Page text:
State tort damages loom for companies plausibly connected to climate change

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In April, various California communities moved one step closer to holding energy companies liable for damage to public infrastructure allegedly caused by climate change.  The communities claimed this damage occurred due to the companies’ use of and advocacy for fossil fuels despite the companies’ understanding of those fuels’ negative environmental impacts.

Local governments argue that compensation of climate-related infrastructure damage, for which they bear the cost, is a parochial concern belonging in state court. In County of San Mateo v. Chevron, the Ninth Circuit—like the First, Fourth, and Tenth Circuits—weighed in on the side of the local communities and state resolution of climate-change tort claims.

On Friday, the U.S. Chamber of Commerce and the National Association of Manufacturers lodged amicus briefs in support of the energy companies’ bid for en banc rehearing of the Ninth Circuit’s decision.  Those briefs argue that that climate change is a global issue, and the need for uniform standards gives such suits a federal flavor.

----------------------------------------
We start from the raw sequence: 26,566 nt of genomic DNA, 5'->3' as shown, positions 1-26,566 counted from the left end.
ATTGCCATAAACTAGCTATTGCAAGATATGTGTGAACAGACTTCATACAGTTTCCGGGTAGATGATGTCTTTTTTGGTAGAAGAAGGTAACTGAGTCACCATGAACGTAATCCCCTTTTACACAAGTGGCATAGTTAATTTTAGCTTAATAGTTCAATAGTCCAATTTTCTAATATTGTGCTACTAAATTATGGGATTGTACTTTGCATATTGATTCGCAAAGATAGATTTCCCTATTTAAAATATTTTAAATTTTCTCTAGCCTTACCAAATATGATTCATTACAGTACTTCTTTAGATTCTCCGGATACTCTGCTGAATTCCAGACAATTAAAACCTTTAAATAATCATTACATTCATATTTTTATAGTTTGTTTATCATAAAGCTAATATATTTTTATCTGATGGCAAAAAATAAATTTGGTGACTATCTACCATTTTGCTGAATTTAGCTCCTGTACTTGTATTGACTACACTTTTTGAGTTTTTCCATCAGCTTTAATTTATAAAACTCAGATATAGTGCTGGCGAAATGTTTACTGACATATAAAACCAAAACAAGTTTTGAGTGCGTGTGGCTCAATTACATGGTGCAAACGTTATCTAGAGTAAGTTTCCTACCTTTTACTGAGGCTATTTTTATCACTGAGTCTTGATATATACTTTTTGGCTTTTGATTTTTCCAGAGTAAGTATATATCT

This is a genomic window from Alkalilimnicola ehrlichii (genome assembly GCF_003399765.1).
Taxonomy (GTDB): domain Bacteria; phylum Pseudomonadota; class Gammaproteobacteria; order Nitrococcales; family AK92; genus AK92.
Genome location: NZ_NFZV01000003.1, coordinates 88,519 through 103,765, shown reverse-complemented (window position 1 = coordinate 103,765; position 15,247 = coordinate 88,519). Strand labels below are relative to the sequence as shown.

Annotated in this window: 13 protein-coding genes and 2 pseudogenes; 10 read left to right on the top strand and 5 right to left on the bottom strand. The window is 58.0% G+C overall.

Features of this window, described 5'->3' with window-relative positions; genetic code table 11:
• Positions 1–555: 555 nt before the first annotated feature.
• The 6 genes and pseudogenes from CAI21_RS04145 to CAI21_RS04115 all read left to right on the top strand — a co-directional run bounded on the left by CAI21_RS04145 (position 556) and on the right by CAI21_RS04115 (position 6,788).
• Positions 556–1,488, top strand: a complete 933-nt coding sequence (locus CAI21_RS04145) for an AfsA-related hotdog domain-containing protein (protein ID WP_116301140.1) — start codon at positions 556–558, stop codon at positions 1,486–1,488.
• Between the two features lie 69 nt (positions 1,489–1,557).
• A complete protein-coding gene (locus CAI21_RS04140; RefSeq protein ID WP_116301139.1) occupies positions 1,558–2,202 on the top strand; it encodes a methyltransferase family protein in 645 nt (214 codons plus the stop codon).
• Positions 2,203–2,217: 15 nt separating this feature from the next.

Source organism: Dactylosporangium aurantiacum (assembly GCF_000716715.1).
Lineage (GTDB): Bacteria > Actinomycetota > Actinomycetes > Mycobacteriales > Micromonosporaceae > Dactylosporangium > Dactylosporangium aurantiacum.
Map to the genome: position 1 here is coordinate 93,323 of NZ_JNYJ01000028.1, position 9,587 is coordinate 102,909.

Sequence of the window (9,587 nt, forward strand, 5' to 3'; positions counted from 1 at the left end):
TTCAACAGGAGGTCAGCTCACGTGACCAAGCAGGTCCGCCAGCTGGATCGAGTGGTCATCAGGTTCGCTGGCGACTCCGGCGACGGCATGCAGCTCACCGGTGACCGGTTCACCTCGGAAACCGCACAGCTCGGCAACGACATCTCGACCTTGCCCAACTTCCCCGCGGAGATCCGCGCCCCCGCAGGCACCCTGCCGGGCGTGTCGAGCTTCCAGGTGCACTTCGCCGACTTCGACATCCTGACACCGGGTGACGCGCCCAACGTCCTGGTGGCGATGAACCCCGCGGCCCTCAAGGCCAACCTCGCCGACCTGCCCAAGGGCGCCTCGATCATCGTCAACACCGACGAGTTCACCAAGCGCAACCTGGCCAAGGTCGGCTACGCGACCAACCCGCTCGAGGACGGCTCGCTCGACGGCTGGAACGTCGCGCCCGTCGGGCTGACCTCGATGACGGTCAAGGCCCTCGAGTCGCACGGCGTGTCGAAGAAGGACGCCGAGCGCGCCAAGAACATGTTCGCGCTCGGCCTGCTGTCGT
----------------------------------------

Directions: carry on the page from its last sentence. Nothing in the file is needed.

One of the central arguments for rehearing invokes the U.S. Supreme Court’s decade-old decision that the Clean Air Act displaced federal common-law tort claims.  The industry groups argue that such displacement must logically also apply to state-tort claims.  At the very least, they propose, the decision regarding the CAA’s effect has to be made at the federal level in order to ensure uniform application across the states.

State-court adjudication of these lawsuits could pose serious problems for any company that can be credibly accused of contributing to climate change.  Such companies could face significant tort damages from juries in states with the most stringent climate-change regulations.  This makes it very likely that, if the Ninth Circuit denies the defendants’ en banc hearing request (the most probable outcome), this issue will end up back in the Supreme Court of the United States.